Melissa Conrad Stöppler, MD, is a U.S. board-certified Anatomic Pathologist with subspecialty training in the fields of Experimental and Molecular Pathology. Dr. Stöppler's educational background includes a BA with Highest Distinction from the University of Virginia and an MD from the University of North Carolina. She completed residency training in Anatomic Pathology at Georgetown University followed by subspecialty fellowship training in molecular diagnostics and experimental pathology.
There is currently no way to predict which infants are at risk for SIDS. SIDS has been linked to certain risk factors. Therefore, eliminating or preventing these factors has reduced the risk of SIDS for many infants.
Sleep position and the local sleep environment:
Educate babysitters, day-care providers, grandparents, and everyone who cares
for your baby about SIDS risk and the importance of observing the advice
offered in the "Back to Sleep" campaign.
Back to sleep: You should place your baby on his or
her back to sleep at night and nap time.
You should avoid fluffy, loose bedding in your
baby's sleep area.
Keep your baby's face clear of coverings.
Be careful not to overheat your baby by
overdressing or adding unnecessary covers.
Don't allow anyone to smoke around your baby.
Use a firm mattress in a safety-approved crib. Avoid the use of infant positioning devices.
Do not allow your baby to sleep alongside another
person. The risk of unintentional smothering is too great.
Keep all "well-child" appointments with your health-care provider, including immunizations.
Home monitoring: The use of home cardiorespiratory monitoring for infants perceived to be at risk of SIDS is still controversial. Doctor-prescribed monitors are available that sound an alarm if the baby's breathing or heartbeat stops. The transthoracic electrical impedance monitors are by far the most frequently used and have the widest availability in the United States. These documenting event monitors detect the respiration and heart activity by using three electrodes. In case of breathing irregularities or decreased heart activity, the device gives off an audible and/or visual alarm. The choice of electronic monitor may measure heart rate, respiratory rate, and pulse oximetry (blood oxygen saturation), or any combination of these three parameters. The information recorded should be downloaded periodically and examined by a doctor.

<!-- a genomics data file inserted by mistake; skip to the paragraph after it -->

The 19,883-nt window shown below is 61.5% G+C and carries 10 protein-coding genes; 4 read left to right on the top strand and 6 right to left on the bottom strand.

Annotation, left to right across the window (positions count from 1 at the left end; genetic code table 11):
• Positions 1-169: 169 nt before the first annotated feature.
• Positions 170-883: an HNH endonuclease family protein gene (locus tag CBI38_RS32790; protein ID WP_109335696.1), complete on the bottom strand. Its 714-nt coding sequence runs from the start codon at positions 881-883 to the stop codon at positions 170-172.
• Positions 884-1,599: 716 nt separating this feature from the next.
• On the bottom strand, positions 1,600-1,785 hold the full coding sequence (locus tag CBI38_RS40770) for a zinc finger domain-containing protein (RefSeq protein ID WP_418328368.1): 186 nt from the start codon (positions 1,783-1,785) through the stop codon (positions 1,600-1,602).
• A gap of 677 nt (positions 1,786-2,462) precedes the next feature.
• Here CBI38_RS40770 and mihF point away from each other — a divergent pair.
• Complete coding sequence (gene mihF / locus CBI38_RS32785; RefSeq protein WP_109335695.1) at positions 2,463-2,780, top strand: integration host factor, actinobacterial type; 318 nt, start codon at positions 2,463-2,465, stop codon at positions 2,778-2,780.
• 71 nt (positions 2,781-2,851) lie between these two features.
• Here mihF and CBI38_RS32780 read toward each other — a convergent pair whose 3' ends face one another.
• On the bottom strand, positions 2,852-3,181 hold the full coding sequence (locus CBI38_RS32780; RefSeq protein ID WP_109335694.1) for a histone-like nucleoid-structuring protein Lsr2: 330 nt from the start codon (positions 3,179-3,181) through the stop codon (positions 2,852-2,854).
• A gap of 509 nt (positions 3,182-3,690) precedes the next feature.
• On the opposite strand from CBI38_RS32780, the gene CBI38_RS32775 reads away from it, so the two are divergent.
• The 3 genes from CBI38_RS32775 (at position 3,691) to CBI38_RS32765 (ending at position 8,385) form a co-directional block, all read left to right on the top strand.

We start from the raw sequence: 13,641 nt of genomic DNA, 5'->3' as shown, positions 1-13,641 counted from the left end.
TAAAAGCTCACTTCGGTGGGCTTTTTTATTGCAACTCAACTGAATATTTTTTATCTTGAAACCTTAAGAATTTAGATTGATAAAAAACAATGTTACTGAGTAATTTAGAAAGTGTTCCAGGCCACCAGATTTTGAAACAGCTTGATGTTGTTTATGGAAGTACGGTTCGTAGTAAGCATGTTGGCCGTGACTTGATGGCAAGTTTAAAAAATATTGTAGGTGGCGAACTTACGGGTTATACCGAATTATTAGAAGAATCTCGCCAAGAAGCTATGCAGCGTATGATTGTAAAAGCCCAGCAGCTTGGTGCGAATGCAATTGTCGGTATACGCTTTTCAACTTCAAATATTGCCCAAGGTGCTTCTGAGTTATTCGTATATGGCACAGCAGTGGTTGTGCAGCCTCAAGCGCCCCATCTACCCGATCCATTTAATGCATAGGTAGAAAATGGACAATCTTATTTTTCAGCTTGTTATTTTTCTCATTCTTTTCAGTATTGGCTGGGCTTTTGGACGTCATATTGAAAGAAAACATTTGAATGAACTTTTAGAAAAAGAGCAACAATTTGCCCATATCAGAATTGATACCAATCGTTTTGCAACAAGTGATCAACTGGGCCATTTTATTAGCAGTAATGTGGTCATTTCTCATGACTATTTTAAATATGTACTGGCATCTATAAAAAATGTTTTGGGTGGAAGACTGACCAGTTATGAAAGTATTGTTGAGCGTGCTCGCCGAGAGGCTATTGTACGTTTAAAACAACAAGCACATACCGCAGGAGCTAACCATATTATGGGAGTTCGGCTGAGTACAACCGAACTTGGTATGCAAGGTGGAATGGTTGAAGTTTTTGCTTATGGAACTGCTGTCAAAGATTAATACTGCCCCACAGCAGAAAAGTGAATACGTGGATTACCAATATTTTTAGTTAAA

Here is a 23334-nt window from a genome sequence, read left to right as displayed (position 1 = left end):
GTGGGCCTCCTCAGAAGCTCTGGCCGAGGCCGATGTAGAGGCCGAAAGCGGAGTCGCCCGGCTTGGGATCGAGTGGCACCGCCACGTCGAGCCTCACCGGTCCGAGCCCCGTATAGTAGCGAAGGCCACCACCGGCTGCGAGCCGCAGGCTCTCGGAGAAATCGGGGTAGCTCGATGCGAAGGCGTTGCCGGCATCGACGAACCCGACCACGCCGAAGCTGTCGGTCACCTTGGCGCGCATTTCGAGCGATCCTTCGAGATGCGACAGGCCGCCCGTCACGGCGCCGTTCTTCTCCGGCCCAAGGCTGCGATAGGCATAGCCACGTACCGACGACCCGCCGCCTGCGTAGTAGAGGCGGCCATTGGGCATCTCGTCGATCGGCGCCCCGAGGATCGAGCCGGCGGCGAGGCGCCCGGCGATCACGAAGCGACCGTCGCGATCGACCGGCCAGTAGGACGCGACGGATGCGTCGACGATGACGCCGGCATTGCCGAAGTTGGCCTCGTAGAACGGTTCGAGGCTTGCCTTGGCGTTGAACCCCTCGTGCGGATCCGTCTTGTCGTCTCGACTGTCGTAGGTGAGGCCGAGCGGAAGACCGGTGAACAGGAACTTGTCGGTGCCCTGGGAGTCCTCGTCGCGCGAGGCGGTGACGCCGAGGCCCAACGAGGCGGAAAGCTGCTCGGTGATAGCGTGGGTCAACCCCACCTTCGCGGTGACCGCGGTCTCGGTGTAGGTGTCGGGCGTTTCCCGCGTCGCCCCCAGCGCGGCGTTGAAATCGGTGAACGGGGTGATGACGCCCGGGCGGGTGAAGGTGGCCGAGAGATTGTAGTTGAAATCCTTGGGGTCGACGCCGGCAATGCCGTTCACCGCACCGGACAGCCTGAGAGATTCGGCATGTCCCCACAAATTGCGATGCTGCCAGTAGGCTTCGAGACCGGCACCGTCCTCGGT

Current studies still echo the National Institutes of Health Consensus Report on SIDS. To date, no reports scientifically
demonstrate the effectiveness of home monitoring for siblings of SIDS
victims (babies born after a family has had a child die of SIDS).
Currently, certain guidelines exist for use of home
Infants with one or more life-threatening
episodes in which the baby turned blue or became limp requiring
mouth-to-mouth resuscitation or vigorous stimulation
preterm infants with apnea of prematurity
Infants with certain diseases or conditions that
include central breathing irregularities
If families have questions related to the use of home monitors, they should seek assistance from their child's primary medical-care provider.
Recent studies have evaluated the effect of back sleeping on an infant's motor
development. Babies younger than 1 year of age who slept on their backs showed
slightly decreased upper trunk strength as reflected in mild delays in their
ability to crawl, sit upright unassisted, or pull to stand.
However, it is important to emphasize that face-up sleepers still attained these milestones within the accepted time range for normal development. No significant difference in gross motor development was seen by the time either infant group started to walk.
Parents should incorporate a certain amount of tummy time while the infant is awake and observed. This type of play while baby is on his or her tummy is recommended for developmental reasons and may also help to prevent flat spots (plagiocephaly) from developing or persisting on the back of the head.
Sudden infant death syndrome (SIDS) is defined as the sudden death of an infant younger than 1 year that remains unexplained after a thorough case investigation, including the performance of a complete autopsy, examination of the scene of death, and review of the clinical history.